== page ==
cost, which will start coming in, and the recycling of plastics
costs, obviously a slightly longer timescale in the Directive.
130. When you were describing the process nowI
am just trying to work out where the extra costs are going to
(Mr Mason) Yes.
131. If I summarise what I understand you have
said so far it is that at the moment even though natural ELVs
have no market value, the recycling of metals for you does have
(Mr Mason) Absolutely.
132. You already get a lot of complete cars.
(Mr Mason) Absolutely, which are not depolluted.
133. Which are not depolluted. So what do you
do with those?
(Mr Mason) Put them straight into the shredding machine
without depolluting them.
134. Would you not see that without the End
of Life Vehicle Directive the trend would be towards more depollution
(Mr Mason) I am not sure where the driver for that
(Mr Cottam) Even if it was, the result would be that
we would have to charge the public to take their end of life vehicle,
the Directive precludes us from doing that.
(Mr Mason) Without the Directive, if we were forced
to depollute, if that was a £30 a car cost to us then we
would have to pass that on to the public. Instead of paying them
£3 we would charge them £27 to take it if that cost
comes into the system. At the moment, as I said earlier on, the
legislation prevents us from putting oil in streams, it does not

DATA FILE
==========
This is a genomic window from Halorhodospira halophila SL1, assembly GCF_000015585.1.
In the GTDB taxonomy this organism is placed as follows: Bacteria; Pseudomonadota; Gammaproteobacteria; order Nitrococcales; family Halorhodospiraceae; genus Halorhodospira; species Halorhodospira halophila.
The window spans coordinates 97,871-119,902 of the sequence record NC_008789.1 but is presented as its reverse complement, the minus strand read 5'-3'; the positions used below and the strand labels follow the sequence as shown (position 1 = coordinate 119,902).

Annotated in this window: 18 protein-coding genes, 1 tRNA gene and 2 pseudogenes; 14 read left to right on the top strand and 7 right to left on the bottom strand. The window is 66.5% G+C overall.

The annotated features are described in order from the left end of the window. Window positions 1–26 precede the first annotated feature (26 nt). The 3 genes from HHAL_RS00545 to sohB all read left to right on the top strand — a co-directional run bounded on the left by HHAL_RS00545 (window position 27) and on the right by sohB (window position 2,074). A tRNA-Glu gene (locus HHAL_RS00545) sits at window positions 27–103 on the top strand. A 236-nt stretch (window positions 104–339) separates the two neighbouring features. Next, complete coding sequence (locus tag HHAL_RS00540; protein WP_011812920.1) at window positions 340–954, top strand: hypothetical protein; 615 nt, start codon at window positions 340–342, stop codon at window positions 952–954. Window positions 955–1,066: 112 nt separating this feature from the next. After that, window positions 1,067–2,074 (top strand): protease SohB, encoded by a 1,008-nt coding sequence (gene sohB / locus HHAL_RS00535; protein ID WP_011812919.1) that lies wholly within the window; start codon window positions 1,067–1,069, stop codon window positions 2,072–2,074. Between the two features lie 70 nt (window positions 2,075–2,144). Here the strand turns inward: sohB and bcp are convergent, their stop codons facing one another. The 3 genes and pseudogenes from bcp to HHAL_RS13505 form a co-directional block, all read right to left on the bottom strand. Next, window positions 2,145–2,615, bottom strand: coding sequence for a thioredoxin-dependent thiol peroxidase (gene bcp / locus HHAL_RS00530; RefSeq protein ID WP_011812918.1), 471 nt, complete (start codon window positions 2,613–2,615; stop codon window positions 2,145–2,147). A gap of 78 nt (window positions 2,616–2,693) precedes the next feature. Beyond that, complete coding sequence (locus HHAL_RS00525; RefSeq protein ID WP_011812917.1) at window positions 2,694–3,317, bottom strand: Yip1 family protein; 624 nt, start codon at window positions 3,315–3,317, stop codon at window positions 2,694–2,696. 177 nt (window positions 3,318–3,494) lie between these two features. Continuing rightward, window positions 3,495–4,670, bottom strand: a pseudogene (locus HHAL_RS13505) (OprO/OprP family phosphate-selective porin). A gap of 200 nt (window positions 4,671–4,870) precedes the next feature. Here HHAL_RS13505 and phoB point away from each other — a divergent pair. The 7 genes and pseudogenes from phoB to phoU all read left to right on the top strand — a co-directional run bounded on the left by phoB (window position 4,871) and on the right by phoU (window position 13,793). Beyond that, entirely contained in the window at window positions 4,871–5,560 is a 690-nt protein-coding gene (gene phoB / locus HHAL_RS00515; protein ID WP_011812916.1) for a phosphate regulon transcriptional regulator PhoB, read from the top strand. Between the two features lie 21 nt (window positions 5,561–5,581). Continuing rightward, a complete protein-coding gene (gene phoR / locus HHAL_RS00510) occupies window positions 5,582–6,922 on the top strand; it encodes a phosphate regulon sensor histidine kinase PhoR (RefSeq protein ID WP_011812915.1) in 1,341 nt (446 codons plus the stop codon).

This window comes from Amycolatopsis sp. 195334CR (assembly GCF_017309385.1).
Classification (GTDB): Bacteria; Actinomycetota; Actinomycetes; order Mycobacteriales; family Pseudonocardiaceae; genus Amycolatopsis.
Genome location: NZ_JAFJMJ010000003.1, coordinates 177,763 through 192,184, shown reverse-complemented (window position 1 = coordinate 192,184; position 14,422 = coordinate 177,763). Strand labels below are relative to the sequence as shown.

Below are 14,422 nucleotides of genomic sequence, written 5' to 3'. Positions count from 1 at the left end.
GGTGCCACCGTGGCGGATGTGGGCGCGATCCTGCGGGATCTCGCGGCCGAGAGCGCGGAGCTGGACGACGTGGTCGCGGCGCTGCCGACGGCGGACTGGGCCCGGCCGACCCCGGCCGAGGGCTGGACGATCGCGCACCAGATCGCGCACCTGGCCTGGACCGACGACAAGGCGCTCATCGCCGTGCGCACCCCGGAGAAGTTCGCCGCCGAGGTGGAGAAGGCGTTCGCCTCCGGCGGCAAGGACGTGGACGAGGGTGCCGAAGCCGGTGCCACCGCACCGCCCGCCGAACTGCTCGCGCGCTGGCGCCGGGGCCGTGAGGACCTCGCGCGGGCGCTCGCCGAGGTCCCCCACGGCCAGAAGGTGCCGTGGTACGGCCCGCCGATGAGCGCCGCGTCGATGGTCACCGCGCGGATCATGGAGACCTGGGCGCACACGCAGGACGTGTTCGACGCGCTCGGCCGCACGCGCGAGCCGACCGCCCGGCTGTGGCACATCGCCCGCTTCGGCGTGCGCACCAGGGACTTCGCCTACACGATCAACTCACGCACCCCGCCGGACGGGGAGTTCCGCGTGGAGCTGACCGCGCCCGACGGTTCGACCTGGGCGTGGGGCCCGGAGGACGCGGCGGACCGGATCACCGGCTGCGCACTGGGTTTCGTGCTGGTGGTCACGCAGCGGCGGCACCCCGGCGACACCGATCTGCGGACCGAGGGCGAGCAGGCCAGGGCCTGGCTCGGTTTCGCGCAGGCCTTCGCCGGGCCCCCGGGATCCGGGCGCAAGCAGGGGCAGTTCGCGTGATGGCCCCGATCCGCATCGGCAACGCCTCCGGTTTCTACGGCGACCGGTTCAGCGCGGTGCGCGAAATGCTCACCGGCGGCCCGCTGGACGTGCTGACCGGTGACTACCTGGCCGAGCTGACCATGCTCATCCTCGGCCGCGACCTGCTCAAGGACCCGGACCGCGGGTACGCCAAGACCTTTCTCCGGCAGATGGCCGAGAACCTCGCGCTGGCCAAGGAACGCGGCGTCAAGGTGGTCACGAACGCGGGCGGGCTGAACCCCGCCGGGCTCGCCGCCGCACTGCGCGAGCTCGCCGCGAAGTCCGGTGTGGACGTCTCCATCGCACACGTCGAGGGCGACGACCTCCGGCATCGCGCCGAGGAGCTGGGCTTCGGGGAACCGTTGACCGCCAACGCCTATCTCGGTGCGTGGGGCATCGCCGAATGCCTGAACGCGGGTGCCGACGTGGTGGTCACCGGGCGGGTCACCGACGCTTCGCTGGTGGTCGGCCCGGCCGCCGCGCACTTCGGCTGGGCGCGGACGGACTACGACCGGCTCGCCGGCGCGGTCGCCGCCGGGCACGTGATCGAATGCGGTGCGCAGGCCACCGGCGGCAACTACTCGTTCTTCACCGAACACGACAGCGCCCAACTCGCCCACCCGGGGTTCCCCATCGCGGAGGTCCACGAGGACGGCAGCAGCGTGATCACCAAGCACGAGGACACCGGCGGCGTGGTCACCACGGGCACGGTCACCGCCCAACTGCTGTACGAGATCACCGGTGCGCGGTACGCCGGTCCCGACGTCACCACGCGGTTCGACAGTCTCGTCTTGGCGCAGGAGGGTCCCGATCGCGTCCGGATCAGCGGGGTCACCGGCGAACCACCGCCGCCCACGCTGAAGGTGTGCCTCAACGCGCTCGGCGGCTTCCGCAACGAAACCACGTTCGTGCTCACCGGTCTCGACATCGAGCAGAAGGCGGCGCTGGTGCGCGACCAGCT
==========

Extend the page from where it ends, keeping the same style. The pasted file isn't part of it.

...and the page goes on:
say we have to take oil out of cars. We have to put infrastructure
systems in instead to do that, like oil/water separators in our
135. Just to follow up on that. Do you not think
that the manufacturers ought to take a more responsible line and
put more recyclable metals or whatever into that and try and reduce
the part that is going to landfill? They have a role to play as
well in this.
(Mr Mason) In new car manufacture?
136. Yes, in new car manufacture.
(Mr Mason) Absolutely and I think, to be fair, they
do. We are not going to go away from using plastics in new cars.
There are a lot of advantages in terms of weight, in terms of
fuel, also environmental advantages throughout the life, so we
are not going to go away from plastics. I think the manufacturers
are generally being fairly sensible in looking at minimising the
variance of plastics, the dissimilar plastics which would make
it difficult to recycle. If they continue progressing on that
line in terms of minimising the variance of plastics then it will